Over the past several years Belgian music rights group SABAM has pressured Internet providers to take responsibility for online piracy.
An effort to force ISPs to monitor and filter copyrighted material found itself stranded in the European Court, but the group didn’t give up.
In one of its latest attempts SABAM sued the Belgian ISPs Belgacom, Telenet and Voo, claiming a 3.4 percent cut of all Internet subscriber fees as compensation for the rampant piracy they enable through their networks.
SABAM argued that authors should be paid for all “public broadcasts” of musical compositions. Pirated downloads and streams on the Internet are such public broadcasts according to the group, and therefore require proper compensation.
This proposed “pirate tax” would not make it legal for consumers to download from unauthorized sources.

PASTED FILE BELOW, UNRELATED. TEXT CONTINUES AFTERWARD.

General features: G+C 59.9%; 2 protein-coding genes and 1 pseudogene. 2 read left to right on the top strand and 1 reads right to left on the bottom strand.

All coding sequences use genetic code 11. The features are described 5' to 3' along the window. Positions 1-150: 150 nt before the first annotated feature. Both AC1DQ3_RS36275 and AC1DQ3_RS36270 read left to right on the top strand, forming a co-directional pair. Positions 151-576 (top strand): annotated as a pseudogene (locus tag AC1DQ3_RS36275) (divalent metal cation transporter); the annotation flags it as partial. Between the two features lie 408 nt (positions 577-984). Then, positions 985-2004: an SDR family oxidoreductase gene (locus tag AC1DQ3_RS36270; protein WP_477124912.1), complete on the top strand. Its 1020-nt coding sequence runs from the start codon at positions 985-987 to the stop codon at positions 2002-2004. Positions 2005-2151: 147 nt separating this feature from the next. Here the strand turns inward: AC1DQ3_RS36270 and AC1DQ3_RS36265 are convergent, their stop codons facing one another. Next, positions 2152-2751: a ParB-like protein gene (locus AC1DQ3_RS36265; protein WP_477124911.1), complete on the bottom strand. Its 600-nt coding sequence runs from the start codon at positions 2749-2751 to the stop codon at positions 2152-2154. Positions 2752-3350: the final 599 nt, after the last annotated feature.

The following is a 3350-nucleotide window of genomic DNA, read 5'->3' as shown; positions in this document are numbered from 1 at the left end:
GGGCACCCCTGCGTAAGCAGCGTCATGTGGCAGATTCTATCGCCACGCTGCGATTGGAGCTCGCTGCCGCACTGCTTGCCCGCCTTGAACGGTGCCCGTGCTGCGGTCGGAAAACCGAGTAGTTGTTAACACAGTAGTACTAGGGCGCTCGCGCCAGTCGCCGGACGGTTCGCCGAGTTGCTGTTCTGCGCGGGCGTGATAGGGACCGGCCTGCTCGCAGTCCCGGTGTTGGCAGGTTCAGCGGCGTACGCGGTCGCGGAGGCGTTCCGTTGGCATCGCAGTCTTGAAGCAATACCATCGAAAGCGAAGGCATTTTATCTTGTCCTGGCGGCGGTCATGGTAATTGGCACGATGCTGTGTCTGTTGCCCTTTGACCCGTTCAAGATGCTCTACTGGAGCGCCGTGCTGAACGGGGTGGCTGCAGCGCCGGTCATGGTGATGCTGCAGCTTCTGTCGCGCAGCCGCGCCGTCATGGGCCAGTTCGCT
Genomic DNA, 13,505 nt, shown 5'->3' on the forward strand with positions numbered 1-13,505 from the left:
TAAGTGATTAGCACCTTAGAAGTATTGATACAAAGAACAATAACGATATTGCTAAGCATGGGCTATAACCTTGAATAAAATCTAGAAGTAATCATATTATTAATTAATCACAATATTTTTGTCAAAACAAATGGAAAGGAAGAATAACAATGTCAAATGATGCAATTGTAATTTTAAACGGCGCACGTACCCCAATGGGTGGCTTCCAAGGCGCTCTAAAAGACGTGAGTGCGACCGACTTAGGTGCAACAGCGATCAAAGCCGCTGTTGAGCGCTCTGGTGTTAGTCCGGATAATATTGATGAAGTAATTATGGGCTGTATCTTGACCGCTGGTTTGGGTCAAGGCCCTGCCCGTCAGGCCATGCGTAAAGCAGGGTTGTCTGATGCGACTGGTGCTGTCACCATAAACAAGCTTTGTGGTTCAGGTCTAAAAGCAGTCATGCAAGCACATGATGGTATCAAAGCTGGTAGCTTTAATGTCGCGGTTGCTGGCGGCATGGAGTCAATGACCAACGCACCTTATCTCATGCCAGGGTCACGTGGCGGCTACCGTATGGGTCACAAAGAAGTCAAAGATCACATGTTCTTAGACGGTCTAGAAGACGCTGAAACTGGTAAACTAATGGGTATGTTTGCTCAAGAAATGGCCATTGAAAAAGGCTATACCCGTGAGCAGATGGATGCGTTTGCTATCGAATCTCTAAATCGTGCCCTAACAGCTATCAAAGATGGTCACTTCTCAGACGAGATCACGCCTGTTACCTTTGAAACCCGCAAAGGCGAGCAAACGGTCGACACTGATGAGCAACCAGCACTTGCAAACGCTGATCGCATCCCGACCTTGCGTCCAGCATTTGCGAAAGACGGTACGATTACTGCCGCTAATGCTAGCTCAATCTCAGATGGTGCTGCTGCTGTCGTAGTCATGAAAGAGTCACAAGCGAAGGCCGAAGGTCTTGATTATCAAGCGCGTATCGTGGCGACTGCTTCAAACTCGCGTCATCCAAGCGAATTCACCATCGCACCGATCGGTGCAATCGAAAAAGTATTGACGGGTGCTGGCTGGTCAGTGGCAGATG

In their defense the ISPs countered that they are not liable for pirating consumers, as they are mere conduits. ISPs simply forward information without knowing what travels through their networks.
This week the Brussels Court ruled in favor of the Internet provider. According to the court ISPs should be characterized as mere conduits instead of communication tools for public broadcasts.
As a result, the music right group is not allowed to demand royalties from ISPs, which means that the controversal “pirate tax” is off the table for now.
SABAM is disappointed with the verdict which, according to CEO Christophe Depreter, opposes the general view of the European Court of Justice.
“The European Court of Justice has frequently stressed that the economic benefit that someone has from relaying works, is often crucial for the decision if this is an act of communication to the public that falls within the exclusive right of the author,” Depreter says.
The music rights group is still considering what steps to take in response. Next week SABAM will announce whether or not it will appeal the verdict.